For one, the game's passing mechanics take some getting used to. There are two methods of control for customizing how these are affected, but neither are especially fluid. Either one of two situations develop: Manual passes are taken too literally where you have to switch to the player ahead to receive a kick, or periods when the ball is free of your hold conflict with who the active player is.

    Additionally, actions that unfold during a game can feel abrupt at times, even disruptive. As an example, one incident saw myself, my goalie and a rival huddled close together near the net. As the CPU shot the ball, the goalie caught it, but it was not before a glitchy frame where it looked like the ball passed him completely. Just after, a tackle was still carried out even though manual control had switched to the goalie, and I was penalized for it.

    On a more serious note, there are some hard-to-accept technical troubles that make Soccer Up 3D a rather buggy product. I wasn't surprised by this, given how much the original was plagued by glitches, but arguably things aren't as bad. With gameplay, there was one time -- and this happened a lot in the original -- where everyone was leaving the field but one player, presumably looking to stand out, ran out to a boundary line for a throw-in to a non-existing team. You can also expect a number of game freezes to take place as you spend time with the game. In my experience, a couple caused the game to shut down completely after returning from Sleep Mode, while one or two transpired in the middle of gameplay. They're not so regular that the game is unplayable, but it's still a very real threat that should've been ironed out prior to release.

    In terms of other aspects of the game's presentation, properties of the two available stadiums are predictable, albeit with some fuzzy advertising panels and weather patterns being absent. Compared to the WiiWare version, there is better lighting to be observed and the colour scheme isn't as muddy, so that's a positive improvement. 3D use doesn't ever take off, however, and the touch screen icons used to represent players on the field move erratically, slithering around like air hockey pucks. It's also hard to get a good read on the facial features, but I imagine this is because Mii support becomes unlocked after two hours of playtime. I do wonder why this wasn't made available from the very beginning, but my curiousity rests more with the fact that it didn't become available for me at all, even after meeting this requirement. Just as an aside, multiplayer capabilities are relatively accessible here, with Download Play thankfully being an option alongside Wireless Play. So that's something to keep in mind.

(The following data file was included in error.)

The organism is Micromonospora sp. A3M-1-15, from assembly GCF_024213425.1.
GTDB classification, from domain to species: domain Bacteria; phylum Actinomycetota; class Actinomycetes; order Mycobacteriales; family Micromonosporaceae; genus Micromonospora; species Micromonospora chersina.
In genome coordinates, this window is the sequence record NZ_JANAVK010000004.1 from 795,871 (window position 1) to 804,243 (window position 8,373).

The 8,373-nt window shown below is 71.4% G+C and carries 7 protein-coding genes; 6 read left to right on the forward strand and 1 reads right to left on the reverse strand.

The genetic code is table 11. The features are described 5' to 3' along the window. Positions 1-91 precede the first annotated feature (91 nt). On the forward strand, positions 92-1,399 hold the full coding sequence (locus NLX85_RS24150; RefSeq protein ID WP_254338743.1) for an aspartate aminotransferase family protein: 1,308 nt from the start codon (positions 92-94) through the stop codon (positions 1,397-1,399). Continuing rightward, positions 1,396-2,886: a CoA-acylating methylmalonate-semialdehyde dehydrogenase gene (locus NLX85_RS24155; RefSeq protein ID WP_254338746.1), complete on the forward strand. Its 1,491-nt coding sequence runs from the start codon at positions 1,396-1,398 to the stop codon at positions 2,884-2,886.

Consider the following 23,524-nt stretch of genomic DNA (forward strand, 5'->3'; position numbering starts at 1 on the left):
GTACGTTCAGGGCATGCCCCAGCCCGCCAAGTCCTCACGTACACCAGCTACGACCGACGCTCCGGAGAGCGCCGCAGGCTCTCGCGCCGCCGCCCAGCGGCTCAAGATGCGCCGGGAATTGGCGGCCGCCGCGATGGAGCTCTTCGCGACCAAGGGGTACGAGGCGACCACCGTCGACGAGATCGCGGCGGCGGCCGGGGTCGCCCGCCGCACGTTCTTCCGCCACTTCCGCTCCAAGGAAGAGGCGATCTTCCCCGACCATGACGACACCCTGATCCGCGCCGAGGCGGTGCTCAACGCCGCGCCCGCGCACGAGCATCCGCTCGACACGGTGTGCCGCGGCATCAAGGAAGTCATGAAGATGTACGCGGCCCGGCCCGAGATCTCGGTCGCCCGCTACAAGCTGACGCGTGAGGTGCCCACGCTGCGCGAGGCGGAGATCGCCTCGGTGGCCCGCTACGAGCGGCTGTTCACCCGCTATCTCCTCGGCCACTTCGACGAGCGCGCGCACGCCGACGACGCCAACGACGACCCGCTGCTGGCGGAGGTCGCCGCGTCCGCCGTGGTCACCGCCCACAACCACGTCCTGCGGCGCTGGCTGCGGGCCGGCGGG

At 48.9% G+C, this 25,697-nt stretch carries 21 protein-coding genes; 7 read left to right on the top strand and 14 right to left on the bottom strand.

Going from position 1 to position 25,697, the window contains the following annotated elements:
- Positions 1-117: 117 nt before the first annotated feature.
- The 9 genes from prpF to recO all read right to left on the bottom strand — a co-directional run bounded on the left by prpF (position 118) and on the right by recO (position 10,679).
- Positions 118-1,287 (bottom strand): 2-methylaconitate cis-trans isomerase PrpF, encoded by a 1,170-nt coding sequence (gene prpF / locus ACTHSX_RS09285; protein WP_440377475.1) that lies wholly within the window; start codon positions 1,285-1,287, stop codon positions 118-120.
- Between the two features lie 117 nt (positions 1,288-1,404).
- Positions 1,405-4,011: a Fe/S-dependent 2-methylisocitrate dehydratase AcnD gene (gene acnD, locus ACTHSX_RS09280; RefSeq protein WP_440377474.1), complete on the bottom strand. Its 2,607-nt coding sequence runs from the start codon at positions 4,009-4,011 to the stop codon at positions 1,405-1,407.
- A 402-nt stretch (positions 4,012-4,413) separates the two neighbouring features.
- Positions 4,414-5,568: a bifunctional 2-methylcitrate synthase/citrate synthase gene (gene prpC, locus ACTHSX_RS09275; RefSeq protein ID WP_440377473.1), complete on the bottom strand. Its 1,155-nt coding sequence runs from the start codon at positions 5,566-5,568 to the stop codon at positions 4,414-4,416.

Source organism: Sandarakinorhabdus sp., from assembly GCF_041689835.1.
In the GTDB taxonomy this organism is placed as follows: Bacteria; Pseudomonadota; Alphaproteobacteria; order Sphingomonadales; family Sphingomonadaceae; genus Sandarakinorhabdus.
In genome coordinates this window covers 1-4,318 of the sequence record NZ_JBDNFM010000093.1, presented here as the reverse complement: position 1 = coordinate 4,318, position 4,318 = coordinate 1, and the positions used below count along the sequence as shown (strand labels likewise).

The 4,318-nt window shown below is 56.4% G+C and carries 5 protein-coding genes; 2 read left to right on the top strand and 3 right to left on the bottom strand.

EnjoyUp's own brand of soccer antics may not come stacked with a healthy amount of personality, but there is something about it that's comical. Seeing as how much of the silliness stems from mistakes made on the part of the player, I'm not willing to concede that that this is an element the game harnesses outright. All the same, the game narrowly escapes the label of being too bland.

    Any payoff that could stem from Soccer Up 3D's overall setup is relatively small, and its idea of what constitutes uninhibited controls is faulty at worst. Furthermore, the fact that you need to work with the system for some time before you start witnessing any kind of personal improvement won't fly with those looking for instant appeal. Yet, in spite of everything, you shouldn't overlook the fact that Soccer Up 3D can offer occasions of fun, even while the technical issues may rightly put you off. I'd more readily recommend Soccer Up 3D over the original, but it should be emphasized that as far as sports games go, this is one you'll merely be content with and only desire to visit on occasion as a break from full-fledged offerings.

17/30 - Okay/Average

Gameplay 6/10 - Somewhat unique controls but also quite problematic, plays not always handled well, difficulty curve present but barriers exist
Presentation 5/10 - Serious technical issues and game freezes, occasional gameplay glitches, better lighting, erratic Touch Screen map, 3D not worthwhile
Enjoyment 3/5 - Can be aggravating for casual players in trying to work with the system, not entirely concerning and bland, positive caveats
Extra Content 3/5 - Ordinary single-player options including World Cup and Exhibition, multiplayer features Download Play

Equivalent to a score of 57% (percentage score is approximate and based solely on the previously stated rating) - Our Rating System

Review by KnucklesSonic8

Soccer Up 3D